The first superbug immune to all known viruses has been obtained in the laboratory: it is a strain of Escherichia coli modified through synthetic bioology, which also incorporates two safety measures that prevent the microorganism from surviving in nature and also nullify the risk that the modified genetic material can spread to other organisms.
The result, from research led by Harvard Medical School in Boston, was published in the journal Nature and promises to reduce the threat of viral contamination, which often costs millions of dollars, when bacteria are exploited to produce medicines such as insulin and other substances, such as biofuels.
The key to the success of the researchers led by Akos Nyerges lies in the transport RNAs, or tRnas: molecules that have the task of reading the information contained in the DNA and transporting the right amino acid to the proteins under construction.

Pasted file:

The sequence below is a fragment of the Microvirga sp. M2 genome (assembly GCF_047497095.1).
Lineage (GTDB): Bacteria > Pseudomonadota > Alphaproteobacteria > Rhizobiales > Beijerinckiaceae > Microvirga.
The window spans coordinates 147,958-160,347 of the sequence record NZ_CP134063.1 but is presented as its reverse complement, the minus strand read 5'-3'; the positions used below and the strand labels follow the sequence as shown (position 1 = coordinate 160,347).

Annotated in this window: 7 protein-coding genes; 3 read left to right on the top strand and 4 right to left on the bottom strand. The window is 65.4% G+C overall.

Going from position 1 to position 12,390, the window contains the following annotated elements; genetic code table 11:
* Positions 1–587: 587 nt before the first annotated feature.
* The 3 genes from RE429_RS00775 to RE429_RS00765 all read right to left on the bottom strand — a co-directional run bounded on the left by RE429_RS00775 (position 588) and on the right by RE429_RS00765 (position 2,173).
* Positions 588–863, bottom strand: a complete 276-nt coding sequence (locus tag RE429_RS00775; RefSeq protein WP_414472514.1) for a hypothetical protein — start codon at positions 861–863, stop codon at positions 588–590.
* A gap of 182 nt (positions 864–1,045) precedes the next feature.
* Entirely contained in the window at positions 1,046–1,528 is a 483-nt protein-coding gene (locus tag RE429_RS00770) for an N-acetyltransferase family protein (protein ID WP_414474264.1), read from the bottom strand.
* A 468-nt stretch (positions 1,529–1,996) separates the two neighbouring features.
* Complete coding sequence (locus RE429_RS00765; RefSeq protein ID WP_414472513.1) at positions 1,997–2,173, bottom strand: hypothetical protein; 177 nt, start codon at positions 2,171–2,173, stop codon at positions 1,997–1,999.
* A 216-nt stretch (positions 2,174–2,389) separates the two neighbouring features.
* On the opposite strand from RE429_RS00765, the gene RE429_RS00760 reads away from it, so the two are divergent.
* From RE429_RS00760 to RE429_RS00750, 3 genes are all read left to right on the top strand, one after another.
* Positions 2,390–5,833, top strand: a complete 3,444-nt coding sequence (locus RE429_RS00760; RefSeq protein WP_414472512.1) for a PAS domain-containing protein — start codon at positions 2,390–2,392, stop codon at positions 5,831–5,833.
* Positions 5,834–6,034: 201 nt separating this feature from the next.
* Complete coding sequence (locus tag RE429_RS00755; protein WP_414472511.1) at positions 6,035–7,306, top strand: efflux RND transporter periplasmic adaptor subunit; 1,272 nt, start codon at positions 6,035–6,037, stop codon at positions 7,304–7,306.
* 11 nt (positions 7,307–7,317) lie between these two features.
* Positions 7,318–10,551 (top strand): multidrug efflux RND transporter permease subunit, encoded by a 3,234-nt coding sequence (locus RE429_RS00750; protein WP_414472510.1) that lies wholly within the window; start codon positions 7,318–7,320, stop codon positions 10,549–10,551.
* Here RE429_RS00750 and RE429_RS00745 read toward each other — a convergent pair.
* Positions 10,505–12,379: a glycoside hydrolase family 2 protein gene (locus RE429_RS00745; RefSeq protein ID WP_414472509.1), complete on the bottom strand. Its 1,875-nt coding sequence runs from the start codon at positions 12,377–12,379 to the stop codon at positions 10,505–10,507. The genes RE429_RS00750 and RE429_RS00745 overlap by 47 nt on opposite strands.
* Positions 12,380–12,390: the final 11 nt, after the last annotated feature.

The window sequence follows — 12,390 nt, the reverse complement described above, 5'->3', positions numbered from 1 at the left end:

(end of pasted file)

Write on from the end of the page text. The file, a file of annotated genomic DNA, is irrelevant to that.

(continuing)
In this case, the study authors replaced the correct tRNAs with 'cheaters', which insert the wrong amino acids.
Consequently, when a virus invades the bacterium to force it to make its own proteins, the fake tRnas misread the instructions provided: the result is malfunctioning proteins, which prevent the virus from replicating.
The superbug also incorporates two different security measures.
The first prevents the modified genetic material from being transferred to another organism, the so-called 'horizontal gene transfer', a phenomenon that often occurs in nature.
In fact, the modified DNA of the microbe, as well as its false tRnas, would have no meaning in another organism, leading also in this case to the production of unusable proteins.
Furthermore, the researchers made the strain of Escherichia coli dependent on a laboratory-built amino acid that does not exist in nature: if a bacterium were to escape it would die immediately, so no human being or other creature is at risk of being infected by a superbug.